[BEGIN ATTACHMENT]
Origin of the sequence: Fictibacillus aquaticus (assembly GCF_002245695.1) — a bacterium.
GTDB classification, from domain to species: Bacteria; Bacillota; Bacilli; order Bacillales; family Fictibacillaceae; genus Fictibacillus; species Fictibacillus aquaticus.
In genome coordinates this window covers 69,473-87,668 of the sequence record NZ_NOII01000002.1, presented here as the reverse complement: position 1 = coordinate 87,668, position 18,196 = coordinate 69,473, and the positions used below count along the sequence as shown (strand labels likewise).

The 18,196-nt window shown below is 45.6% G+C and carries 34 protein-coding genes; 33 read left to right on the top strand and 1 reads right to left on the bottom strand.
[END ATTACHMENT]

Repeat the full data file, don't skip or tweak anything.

Origin of the sequence: Fictibacillus aquaticus (assembly GCF_002245695.1) — a bacterium.
GTDB classification, from domain to species: Bacteria; Bacillota; Bacilli; order Bacillales; family Fictibacillaceae; genus Fictibacillus; species Fictibacillus aquaticus.
In genome coordinates this window covers 69,473-87,668 of the sequence record NZ_NOII01000002.1, presented here as the reverse complement: position 1 = coordinate 87,668, position 18,196 = coordinate 69,473, and the positions used below count along the sequence as shown (strand labels likewise).

The 18,196-nt window shown below is 45.6% G+C and carries 34 protein-coding genes; 33 read left to right on the top strand and 1 reads right to left on the bottom strand.